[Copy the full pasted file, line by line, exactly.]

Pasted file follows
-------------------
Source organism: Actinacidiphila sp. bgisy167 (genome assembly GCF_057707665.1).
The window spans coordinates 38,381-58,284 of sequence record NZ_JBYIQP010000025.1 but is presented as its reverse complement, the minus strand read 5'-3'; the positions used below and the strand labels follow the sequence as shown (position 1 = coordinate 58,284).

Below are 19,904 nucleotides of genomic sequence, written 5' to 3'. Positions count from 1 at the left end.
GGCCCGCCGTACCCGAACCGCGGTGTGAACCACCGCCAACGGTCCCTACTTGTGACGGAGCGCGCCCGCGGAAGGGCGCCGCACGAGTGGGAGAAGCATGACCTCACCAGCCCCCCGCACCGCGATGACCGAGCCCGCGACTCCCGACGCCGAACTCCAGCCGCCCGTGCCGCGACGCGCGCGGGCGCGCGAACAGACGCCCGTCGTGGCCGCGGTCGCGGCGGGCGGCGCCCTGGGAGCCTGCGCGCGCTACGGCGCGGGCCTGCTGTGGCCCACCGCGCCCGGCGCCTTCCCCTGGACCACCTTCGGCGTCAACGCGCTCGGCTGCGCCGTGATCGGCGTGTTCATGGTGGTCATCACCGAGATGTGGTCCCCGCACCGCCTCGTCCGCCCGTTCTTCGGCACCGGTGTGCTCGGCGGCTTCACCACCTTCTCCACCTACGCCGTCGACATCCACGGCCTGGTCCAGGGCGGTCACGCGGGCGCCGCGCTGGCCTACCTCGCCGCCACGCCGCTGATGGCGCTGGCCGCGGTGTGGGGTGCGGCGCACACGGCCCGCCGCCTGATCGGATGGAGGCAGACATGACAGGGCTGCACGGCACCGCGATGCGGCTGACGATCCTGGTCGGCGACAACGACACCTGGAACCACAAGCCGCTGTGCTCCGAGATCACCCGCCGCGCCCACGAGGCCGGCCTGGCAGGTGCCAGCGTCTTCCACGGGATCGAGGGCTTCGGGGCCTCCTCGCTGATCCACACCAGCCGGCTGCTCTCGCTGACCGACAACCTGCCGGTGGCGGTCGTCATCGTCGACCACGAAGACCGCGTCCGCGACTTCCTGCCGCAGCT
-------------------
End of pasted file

Source organism: Actinacidiphila sp. bgisy167 (genome assembly GCF_057707665.1).
The window spans coordinates 38,381-58,284 of sequence record NZ_JBYIQP010000025.1 but is presented as its reverse complement, the minus strand read 5'-3'; the positions used below and the strand labels follow the sequence as shown (position 1 = coordinate 58,284).

Below are 19,904 nucleotides of genomic sequence, written 5' to 3'. Positions count from 1 at the left end.
GGCCCGCCGTACCCGAACCGCGGTGTGAACCACCGCCAACGGTCCCTACTTGTGACGGAGCGCGCCCGCGGAAGGGCGCCGCACGAGTGGGAGAAGCATGACCTCACCAGCCCCCCGCACCGCGATGACCGAGCCCGCGACTCCCGACGCCGAACTCCAGCCGCCCGTGCCGCGACGCGCGCGGGCGCGCGAACAGACGCCCGTCGTGGCCGCGGTCGCGGCGGGCGGCGCCCTGGGAGCCTGCGCGCGCTACGGCGCGGGCCTGCTGTGGCCCACCGCGCCCGGCGCCTTCCCCTGGACCACCTTCGGCGTCAACGCGCTCGGCTGCGCCGTGATCGGCGTGTTCATGGTGGTCATCACCGAGATGTGGTCCCCGCACCGCCTCGTCCGCCCGTTCTTCGGCACCGGTGTGCTCGGCGGCTTCACCACCTTCTCCACCTACGCCGTCGACATCCACGGCCTGGTCCAGGGCGGTCACGCGGGCGCCGCGCTGGCCTACCTCGCCGCCACGCCGCTGATGGCGCTGGCCGCGGTGTGGGGTGCGGCGCACACGGCCCGCCGCCTGATCGGATGGAGGCAGACATGACAGGGCTGCACGGCACCGCGATGCGGCTGACGATCCTGGTCGGCGACAACGACACCTGGAACCACAAGCCGCTGTGCTCCGAGATCACCCGCCGCGCCCACGAGGCCGGCCTGGCAGGTGCCAGCGTCTTCCACGGGATCGAGGGCTTCGGGGCCTCCTCGCTGATCCACACCAGCCGGCTGCTCTCGCTGACCGACAACCTGCCGGTGGCGGTCGTCATCGTCGACCACGAAGACCGCGTCCGCGACTTCCTGCCGCAGCT